Date posted: 13 May 11, 14:00
By Angie Hobbs
We asked Angie Hobbs to comment on her current work and ideas that have influenced her. Angie is appearing in the festival on 17 May in the panel on everyday philosophy.
Which of your own ideas have you been thinking about most recently?
I have recently been thinking about a) erotic love (I am currently translating Plato’s Symposium and writing a new commentary on it); b) the philosophy of money: what money is good and bad for; ways in which it helps and hinders a flourishing life for both individual and community; c) fairness (I was heavily involved last autumn in the BBC’s examination of fairness and have since been involved in spin-offs from that at the Royal Society of Arts etc.)
What idea of someone else has made most impact on you recently?
Plato’s beady-eyed dissection of what we mean by ‘romantic’ love in his Symposium (Aristophanes’ speech) has really challenged my naturally ‘romantic’ inclinations…
What are the most important books/articles/websites of ideas that everyone should read and why?
Plato’s Gorgias, Symposium and Republic; Aristotle’s Ethics; anything by David Hume; J.S.Mill On Liberty. The Philosophy Bites series of podcasts is an excellent introduction to many philosophical writers, works and themes.
In 1910 Charles Masterman asked ‘What will the future make of the present?’ What do you think people in the future will make of the present?
I think future generations will be astonished at a) how profligate we are with environmental resources and how feeble our attempts are to reduce global warming; b) how we have let money – designed by humans to increase leisure and reduce stress – do precisely the opposite; c) how readily we still rush into conflict before we have thought through the implications and possible consequences – amongst which, of course, are the worsening of the environmental and financial problems of a) and b).
What are you most pessimistic about?
I am not a pessimist by nature, though I am depressed at how governments and regulators – and electorates – seem unable or unwilling to bring banking under control.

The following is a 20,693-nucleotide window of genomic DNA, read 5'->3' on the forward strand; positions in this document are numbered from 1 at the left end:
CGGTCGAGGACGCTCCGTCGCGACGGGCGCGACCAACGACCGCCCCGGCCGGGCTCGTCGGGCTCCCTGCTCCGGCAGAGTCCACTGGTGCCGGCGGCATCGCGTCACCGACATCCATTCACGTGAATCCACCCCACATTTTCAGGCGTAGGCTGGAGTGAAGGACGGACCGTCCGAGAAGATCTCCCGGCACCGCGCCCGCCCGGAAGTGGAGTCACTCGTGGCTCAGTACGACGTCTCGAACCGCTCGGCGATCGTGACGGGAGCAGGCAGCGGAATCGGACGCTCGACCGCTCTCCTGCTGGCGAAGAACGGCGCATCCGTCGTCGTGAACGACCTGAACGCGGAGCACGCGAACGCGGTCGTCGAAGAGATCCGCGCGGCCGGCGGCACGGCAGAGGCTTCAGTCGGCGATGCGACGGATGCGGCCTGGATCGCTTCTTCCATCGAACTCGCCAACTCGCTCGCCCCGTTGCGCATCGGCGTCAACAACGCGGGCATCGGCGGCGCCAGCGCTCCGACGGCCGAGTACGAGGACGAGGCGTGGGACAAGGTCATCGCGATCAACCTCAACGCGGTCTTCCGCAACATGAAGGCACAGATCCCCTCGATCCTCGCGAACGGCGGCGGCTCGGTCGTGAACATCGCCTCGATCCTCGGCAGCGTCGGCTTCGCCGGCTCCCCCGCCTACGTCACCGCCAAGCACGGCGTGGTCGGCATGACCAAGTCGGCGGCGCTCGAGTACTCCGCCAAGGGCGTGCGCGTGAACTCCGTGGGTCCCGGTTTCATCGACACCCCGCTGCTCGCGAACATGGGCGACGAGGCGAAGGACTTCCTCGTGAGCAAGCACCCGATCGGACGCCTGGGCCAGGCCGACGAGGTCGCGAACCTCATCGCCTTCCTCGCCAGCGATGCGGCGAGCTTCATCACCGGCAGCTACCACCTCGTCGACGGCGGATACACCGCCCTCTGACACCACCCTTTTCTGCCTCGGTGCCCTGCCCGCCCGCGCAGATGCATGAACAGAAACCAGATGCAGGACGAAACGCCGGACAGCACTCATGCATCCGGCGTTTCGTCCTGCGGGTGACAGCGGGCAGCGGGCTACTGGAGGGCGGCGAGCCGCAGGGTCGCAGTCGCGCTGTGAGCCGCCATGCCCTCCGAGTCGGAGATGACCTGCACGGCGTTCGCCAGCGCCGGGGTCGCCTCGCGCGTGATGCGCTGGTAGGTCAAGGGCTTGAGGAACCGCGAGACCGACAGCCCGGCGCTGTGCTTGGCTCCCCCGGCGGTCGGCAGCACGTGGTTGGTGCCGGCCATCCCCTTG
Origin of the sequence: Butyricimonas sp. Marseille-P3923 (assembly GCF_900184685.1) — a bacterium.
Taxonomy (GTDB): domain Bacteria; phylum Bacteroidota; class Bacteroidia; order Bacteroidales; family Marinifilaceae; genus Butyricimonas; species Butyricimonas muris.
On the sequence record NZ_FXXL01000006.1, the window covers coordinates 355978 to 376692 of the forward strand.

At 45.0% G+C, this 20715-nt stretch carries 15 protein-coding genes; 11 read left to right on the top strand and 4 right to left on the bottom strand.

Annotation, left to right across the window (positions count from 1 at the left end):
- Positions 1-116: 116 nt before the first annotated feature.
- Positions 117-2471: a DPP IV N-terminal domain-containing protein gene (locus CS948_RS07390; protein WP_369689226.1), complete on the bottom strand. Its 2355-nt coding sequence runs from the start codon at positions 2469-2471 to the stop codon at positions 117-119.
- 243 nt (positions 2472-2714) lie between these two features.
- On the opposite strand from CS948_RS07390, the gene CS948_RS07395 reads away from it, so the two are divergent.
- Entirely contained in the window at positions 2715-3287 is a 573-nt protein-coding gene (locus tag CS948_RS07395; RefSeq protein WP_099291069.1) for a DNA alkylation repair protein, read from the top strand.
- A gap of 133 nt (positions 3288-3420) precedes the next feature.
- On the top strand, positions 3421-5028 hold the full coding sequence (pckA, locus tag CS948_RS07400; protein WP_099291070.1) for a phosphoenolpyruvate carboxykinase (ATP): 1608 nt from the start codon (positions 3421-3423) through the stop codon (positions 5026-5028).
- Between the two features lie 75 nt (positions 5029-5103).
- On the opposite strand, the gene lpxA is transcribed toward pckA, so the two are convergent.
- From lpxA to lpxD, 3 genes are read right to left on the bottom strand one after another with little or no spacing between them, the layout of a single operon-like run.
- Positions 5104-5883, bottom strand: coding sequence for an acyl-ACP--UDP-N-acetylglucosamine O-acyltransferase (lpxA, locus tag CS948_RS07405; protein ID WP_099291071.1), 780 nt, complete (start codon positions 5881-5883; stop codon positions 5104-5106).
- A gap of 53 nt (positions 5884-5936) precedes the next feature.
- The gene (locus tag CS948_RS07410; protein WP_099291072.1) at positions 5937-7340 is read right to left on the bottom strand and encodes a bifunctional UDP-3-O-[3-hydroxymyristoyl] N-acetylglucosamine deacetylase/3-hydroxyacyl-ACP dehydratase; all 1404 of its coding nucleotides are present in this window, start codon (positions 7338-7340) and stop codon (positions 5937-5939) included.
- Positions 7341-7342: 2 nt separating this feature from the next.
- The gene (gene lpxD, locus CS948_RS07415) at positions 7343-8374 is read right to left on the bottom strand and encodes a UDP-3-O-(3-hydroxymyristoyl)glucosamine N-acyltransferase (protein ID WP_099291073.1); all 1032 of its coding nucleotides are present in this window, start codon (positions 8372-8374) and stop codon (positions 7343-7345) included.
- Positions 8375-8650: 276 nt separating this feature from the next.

What are you most optimistic about?
Though the Middle East and North Africa are clearly in great turmoil and pain at the moment, I think the refusal of, particularly, the younger generations in these regions to accept old dogmas is profoundly encouraging and will bring about a more integrated world.
Who are your heroes?
Two of my heroes are i) Hypatia (late 3rd and early 4th century C.E, Greek intellectual from Alexandria.), the first significant female mathematician and astronomer in the West that we know about, and also a teacher of philosophy; ii) Patrick Leigh Fermor, DSO, OBE: traveller, writer and soldier, including serving as an SOE officer in Crete during the German Occupation. He spent more than two years living in the Cretan mountains disguised as a shepherd, and helped organize the capture and evacuation of the German Commander, General Heinrich Kreipe. He and General Kreipe discovered that they both loved Horace, and quoted an ode to each other in Latin while looking out (I think at the sunrise) from the cave hideaway. That’s my kind of war hero.
Angie Hobbs is Associate Professor in Philosophy at Warwick University and created the UK’s first Senior Fellow in the Public Understanding of Philosophy in 2009. Her most recent work has been a new translation of and commentary on Plato’s Symposium (for Oxford University Press) and a book on heroism, courage and fame.
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